“The zoning board just tarred and feathered us and ran us out,” Dethier said.
Actually, the Berlin ZBA insisted that, in order for the anemometer to be approved, the College needed to present a complete environmental impact statement for the entire wind farm. The ZBA was “probably…not at all within their rights for what they asked for,” Dethier said.
Perhaps, in the previous year, word had gotten out to the town of Berlin about the wind farm idea through a group of students in an environmental planning course at the College. This group, which consisted of Collins Canada ’03, Lindi von Mutius ’03, Sarah Wu ’03 and Vivian Schoung ’05, began to assess, yet again, the feasibility of a wind power project on Berlin Pass. This time, they focused on the legal and public opinion aspects of the project. Students set out on foot to interview residents they met on the street.
Amy Johns ’98, director of the Zilkha Center, claimed that rumors could kill a project before it begins. She reflected that in order to prevent a town from feeling that the College is going behind its back or shirking due process, the College must proceed “very carefully and deliberately,” which means not “talk[ing] about it until it’s time to talk about it.”
However, the students found that public attitudes were favorable. A strong majority of those surveyed said they would support a wind project either in their community, on Berlin Pass or in another community. To gauge the public’s aesthetic sensibility toward windmills, the group showed photoshopped images of local views with and without windmills and asked respondents to rate the attractiveness of the images. Though turbines negatively impacted ratings, the majority of respondents still rated images with turbines as “attractive” or “very attractive.”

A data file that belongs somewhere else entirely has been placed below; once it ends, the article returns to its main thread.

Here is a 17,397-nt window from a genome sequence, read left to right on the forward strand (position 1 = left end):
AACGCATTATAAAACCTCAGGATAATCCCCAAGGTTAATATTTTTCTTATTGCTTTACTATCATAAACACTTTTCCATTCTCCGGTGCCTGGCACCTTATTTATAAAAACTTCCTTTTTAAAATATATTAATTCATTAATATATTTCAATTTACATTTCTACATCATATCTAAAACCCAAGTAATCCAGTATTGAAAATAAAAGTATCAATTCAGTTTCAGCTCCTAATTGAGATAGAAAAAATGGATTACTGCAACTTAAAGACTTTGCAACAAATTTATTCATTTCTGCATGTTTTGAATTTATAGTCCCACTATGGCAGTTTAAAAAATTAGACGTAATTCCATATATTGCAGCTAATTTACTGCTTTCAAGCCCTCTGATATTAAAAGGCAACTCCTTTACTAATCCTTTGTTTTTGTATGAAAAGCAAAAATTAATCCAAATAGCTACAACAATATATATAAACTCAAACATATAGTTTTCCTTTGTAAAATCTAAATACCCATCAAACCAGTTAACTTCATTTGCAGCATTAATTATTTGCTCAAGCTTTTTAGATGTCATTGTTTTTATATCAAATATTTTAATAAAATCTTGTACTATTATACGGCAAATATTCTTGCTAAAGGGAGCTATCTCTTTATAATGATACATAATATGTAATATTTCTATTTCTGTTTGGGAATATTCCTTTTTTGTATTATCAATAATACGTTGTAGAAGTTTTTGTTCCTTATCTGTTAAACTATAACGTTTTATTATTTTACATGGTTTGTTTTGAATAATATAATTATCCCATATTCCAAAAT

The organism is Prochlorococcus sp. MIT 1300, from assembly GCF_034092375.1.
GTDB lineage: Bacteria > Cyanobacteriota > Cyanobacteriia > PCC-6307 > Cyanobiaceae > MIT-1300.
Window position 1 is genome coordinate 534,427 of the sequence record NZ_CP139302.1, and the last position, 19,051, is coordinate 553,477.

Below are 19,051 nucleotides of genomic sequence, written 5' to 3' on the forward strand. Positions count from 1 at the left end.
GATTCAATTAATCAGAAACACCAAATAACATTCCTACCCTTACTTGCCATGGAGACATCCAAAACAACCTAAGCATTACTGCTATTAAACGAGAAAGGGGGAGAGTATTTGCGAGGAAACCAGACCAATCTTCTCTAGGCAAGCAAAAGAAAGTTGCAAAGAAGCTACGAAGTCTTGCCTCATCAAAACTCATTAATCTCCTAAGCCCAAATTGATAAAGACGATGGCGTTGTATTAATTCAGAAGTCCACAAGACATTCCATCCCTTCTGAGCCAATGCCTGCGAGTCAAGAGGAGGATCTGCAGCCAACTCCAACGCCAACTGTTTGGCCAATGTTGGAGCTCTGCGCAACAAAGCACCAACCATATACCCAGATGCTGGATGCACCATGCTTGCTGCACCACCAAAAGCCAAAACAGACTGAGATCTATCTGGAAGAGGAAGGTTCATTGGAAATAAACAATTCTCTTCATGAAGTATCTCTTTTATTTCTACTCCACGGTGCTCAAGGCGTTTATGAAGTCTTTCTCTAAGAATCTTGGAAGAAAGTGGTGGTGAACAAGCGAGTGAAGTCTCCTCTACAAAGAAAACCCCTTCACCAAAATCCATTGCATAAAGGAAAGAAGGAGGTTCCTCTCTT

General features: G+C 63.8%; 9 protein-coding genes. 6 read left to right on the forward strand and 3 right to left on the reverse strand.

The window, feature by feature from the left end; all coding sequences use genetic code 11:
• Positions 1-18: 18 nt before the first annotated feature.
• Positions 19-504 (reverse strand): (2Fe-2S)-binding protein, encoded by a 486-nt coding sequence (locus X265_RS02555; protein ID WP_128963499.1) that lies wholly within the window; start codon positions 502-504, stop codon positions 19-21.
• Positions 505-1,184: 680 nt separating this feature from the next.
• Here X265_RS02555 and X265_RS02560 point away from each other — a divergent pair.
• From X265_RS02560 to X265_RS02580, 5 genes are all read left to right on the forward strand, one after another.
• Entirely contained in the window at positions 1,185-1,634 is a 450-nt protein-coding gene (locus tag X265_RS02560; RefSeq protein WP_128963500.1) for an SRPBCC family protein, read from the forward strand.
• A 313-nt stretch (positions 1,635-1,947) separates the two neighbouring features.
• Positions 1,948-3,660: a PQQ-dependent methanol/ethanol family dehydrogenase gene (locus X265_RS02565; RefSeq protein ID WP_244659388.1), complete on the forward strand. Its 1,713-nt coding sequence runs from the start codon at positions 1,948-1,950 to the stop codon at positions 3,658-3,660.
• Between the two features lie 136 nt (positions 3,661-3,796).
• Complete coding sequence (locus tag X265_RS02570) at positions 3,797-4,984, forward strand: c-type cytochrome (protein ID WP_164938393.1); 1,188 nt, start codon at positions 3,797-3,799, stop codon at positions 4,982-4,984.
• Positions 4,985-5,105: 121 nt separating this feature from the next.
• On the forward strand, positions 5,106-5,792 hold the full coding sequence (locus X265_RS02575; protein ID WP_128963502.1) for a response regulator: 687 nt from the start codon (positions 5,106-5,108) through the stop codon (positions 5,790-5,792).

Moreover, the environmental planning group found that a wind project on the Pass would increase the Berlin tax base –ikely through a payment in lieu of taxes – by roughly $130,000 per year. This 2008 estimate is nearly a tenth of the town’s total budget in 2016 ($1,345,973).
During the 2004 ZBA meeting, Hiza told the Board that, though the project would be exempt from taxation, payments in lieu of taxes “could be negotiated ” and would be roughly $55,000. These numbers are important to public opinion; as Nick Adams, current chair of the Berlin ZBA, said, the town is always “going to go ‘what’s in it for us?’”
Because the sole purpose of the anemometer tower was to gauge feasibility of a wind farm, it made little sense for the College to conduct an environmental impact analysis — a significant undertaking in itself — for an entire project that may or may not be financially or logistically feasible. Therefore, the anemometer was erected on the Taconic ridge crest in nearby Hopkins Memorial Forest (HMF) instead.
Arons forged ahead with his thesis — “Energy Yield and Visual Impact Studies of the Berlin Wind Project” — using the wind speed data from Hopkins Forest. Arons calculated that a seven-turbine wind farm at Berlin Pass would produce roughly 35.0 million kilowatt hours annually — 140-180% of the college’s electricity use in 2002-2003. Arons found that, although the turbines would technically be visible from heavily populated areas, they would appear so small “they might go unnoticed by all but the most careful observers.” Using ESRI ArcScene and Adobe Photoshop, Arons created static visualizations and animated GIFs of the proposed turbines from different viewpoints.
These visualizations, which were posted to a webpage, were all too convincing. “Some outraged citizens of Berlin called the college saying, ‘How could you build this without asking us?’” Dethier recalled. “It was amazing.”